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Security RROI (Reduction of Risk on Investment)

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The security blogosphere sure is exciting these days.  I can’t decide whether to tune into the iPhone junkie wars, the InfoSec Sellout soap opera or the Security ROI cage match!

I’m going to pick the latter because quite honestly, the other two are about as inflated as Bea Arthur’s girdle…

(edit: link added for Cutaway whose predilection towards Bea Arthur and her undergarments are disturbing at best…) Warning…May Cause Chaffing…)

Unless you’ve been under a rock (or actually, gasp!, working) you’ve no doubt seen Rich Bejtlich’s little gem titled "No ROI?  No Problem" that re-kindled all sorts of emotive back and forth debating the existence of Security ROI.

It was revisited by Rich here and then here…and then picked up by Lindstrom, Hutton, Cutaway and the rest of the risk management cognoscenti.  All good stuff.

It seems that the unofficial scoring has the majority of contributors to the debate suggesting that Security ROI does not exist…sort of.  The qualification of the word "return" really seems to be the important lynchpin here as contribution (margin, profit, etc.) versus cost avoidance really is what sends people off the deep end.

It appears that if we define ‘return’ to suggest that what you get back is a way of avoiding shelling out money, then indeed, one may quantify a return on the investment made.

Fine.  I’m good with that.  To a point.

However, I’ve never used ROI in any metric I’ve produced.  NPV?  Nope.  ROSI?  Nuh-uh.

What I have chosen to use is RROI — the reduction of risk on investment.  HA!  Another term.

Basically, I’ve used various combinations of metrics and measurements to quantify data points and answer the question:

"If I invest in some element of my security program (people, process, technology) — or after I have invested in it — am I more secure than I was before and how much more?  Furthermore, how should I manage my investment portfolio to give me the best reduction of risk?"

One doesn’t hire security guards because of an expectation that this action will cause one to be more profitable; it’s a cost of doing business that allows one to asses the risk based on impact and decide how, if at all, one could or should invest in security to defray the impact and cost associated with the event(s) one is trying to mitigate.

Ah yes, the old "why would you spend $1000 to protect a $10 asset?" question.  Can you answer this question for every security investment you make?

I’d say that I’ve always been able to communicate what the "return" (see above) would be on investments made and done so in a manner that has always seen my security budgets grow when necessary and trim when warranted.  The transparency I strive to produce is communicated in business terms that anyone who can understand basic math and business logic can process.  Maybe I’m just lucky.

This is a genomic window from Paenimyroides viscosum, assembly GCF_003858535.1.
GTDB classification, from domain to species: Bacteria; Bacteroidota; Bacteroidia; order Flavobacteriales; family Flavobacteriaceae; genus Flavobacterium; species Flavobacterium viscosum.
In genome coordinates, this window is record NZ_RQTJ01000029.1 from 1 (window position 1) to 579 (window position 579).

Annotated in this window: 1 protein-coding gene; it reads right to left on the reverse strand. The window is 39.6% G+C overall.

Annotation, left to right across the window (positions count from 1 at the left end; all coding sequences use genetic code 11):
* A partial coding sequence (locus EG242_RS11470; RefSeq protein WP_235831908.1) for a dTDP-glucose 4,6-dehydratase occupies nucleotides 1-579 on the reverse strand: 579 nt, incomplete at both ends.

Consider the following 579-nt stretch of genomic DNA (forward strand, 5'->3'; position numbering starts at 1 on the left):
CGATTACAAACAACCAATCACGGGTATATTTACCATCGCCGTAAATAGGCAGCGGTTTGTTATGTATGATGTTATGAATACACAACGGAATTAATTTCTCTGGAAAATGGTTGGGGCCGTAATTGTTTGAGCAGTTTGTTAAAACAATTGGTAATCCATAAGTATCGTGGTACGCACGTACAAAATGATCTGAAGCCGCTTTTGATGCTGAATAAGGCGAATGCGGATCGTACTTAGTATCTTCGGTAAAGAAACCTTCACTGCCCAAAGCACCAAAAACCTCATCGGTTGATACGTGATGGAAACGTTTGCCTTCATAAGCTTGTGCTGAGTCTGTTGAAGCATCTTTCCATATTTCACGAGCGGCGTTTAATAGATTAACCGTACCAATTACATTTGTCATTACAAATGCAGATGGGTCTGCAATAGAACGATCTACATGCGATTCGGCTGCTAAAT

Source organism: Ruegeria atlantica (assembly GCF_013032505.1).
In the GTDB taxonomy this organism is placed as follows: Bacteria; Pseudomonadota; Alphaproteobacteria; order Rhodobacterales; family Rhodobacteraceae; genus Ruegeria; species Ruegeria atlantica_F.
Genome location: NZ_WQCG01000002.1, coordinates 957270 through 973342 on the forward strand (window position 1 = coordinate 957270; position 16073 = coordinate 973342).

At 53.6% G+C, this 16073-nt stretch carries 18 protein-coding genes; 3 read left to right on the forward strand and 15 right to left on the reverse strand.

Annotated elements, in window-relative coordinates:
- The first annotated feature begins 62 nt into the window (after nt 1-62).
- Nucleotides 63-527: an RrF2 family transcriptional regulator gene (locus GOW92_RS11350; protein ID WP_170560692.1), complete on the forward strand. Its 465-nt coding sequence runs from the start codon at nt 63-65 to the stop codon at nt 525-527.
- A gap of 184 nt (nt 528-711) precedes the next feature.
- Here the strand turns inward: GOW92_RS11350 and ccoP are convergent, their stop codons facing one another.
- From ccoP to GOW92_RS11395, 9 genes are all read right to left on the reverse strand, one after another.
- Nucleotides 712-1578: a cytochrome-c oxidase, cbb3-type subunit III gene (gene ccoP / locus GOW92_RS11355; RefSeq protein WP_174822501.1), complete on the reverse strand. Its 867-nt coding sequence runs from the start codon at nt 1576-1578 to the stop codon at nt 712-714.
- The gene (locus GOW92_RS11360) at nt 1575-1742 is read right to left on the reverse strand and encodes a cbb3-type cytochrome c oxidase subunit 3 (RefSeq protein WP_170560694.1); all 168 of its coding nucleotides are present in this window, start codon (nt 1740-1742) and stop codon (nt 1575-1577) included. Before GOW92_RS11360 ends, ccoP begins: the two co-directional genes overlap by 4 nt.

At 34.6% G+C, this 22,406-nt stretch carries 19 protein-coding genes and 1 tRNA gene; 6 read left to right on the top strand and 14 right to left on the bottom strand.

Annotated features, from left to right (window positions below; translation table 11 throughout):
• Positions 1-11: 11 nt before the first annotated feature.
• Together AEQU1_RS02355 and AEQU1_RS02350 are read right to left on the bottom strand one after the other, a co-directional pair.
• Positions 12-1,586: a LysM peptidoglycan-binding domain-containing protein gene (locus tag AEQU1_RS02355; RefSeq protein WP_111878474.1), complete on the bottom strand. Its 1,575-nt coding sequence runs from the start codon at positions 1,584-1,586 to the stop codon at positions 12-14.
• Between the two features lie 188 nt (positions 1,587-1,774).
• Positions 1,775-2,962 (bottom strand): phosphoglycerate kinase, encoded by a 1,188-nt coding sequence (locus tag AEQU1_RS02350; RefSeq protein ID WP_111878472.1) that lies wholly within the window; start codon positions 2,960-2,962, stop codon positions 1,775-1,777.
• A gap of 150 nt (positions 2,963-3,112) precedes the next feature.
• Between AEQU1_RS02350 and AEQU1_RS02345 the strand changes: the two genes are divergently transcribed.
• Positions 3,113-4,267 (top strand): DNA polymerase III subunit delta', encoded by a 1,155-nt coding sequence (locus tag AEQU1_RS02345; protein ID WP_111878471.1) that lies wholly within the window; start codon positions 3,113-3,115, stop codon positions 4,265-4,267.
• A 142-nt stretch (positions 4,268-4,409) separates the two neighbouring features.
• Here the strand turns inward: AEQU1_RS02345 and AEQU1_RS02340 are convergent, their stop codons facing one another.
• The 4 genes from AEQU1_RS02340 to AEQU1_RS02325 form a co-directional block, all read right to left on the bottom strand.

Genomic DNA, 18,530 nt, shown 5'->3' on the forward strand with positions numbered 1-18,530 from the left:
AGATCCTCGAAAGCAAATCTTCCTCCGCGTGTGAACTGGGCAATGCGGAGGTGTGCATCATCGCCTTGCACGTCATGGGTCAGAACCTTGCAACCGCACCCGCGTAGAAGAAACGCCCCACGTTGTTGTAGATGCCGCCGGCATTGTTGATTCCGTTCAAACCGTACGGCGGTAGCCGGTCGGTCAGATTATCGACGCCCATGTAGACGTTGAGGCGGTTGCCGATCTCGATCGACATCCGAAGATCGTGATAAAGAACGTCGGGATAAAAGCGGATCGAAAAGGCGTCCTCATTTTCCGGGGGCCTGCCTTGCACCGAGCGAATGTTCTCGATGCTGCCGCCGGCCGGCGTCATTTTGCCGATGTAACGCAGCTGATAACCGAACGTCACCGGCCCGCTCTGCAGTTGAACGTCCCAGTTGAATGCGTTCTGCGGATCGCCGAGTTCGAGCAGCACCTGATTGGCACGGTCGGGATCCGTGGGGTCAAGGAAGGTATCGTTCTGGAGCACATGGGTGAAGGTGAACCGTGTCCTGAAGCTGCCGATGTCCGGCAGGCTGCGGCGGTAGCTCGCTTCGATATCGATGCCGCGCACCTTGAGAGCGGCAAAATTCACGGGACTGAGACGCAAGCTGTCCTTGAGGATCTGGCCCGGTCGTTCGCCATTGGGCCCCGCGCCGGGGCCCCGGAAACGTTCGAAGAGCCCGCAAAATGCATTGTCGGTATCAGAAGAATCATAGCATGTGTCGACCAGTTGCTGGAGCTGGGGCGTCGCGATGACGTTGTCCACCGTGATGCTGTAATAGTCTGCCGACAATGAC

I’m not saying I have the problem licked or that I found the holy grail, but the problem just doesn’t seem to be as daunting as some would have you believe.  Start small, be rational and build and manage your portfolio accordingly.

So, how many of you have risk dashboards that can, in near-time, communicate where you invest, why and how this maps to the business and helps you most effectively manage risk per dollar spent?  This is what’s really important.

I’m just wondering that instead of trying to globally force-feed a definition across a contentious landscape of religion and philosophy, perhaps we could spend the time arguing less about terms and more about solving problems.  Ask the business how they want to see your security value communicated and go from there.  If they want ROI, then fine…define the "R" appropriately and move on.

I’m going to "return" to work now… ;)

/Hoff

  1. July 23rd, 2007 at 08:45 | #1

    WHAT??? No links or pics to Bea Arthur's girdle?? Frankly, I am very disappointed.
    Cutaway

  2. July 23rd, 2007 at 09:35 | #2

    …ask and ye shall receive. Link added.
    /Hoff

  3. July 23rd, 2007 at 11:11 | #3

    "why would you spend $1000 to protect a $10 asset?"
    "Because there's a good probability that in the absence of additional controls, it be abused at least 101 times?"
    or
    "Because if we don't, the stupid (pci/glba/hipaa, etc.) compliance people will fine us $991 dollars or more?"
    You sir, are right on. We've been thinking about this – it's a little more difficult than it first appears, and it's an incomplete metric in terms of justification for purchasing additional controls, but I'm hopeful that it's the beginning of the right approach.

  4. July 23rd, 2007 at 12:19 | #4

    You know, Hoff, sometimes you really DO offer something useful, and I really like how RROI rolls off the tongue and just makes sense without saying ROI or cost.

  5. July 23rd, 2007 at 13:00 | #5

    Yeah, but does it blend?
    {See Die, iPhone, Die…post above} ;)

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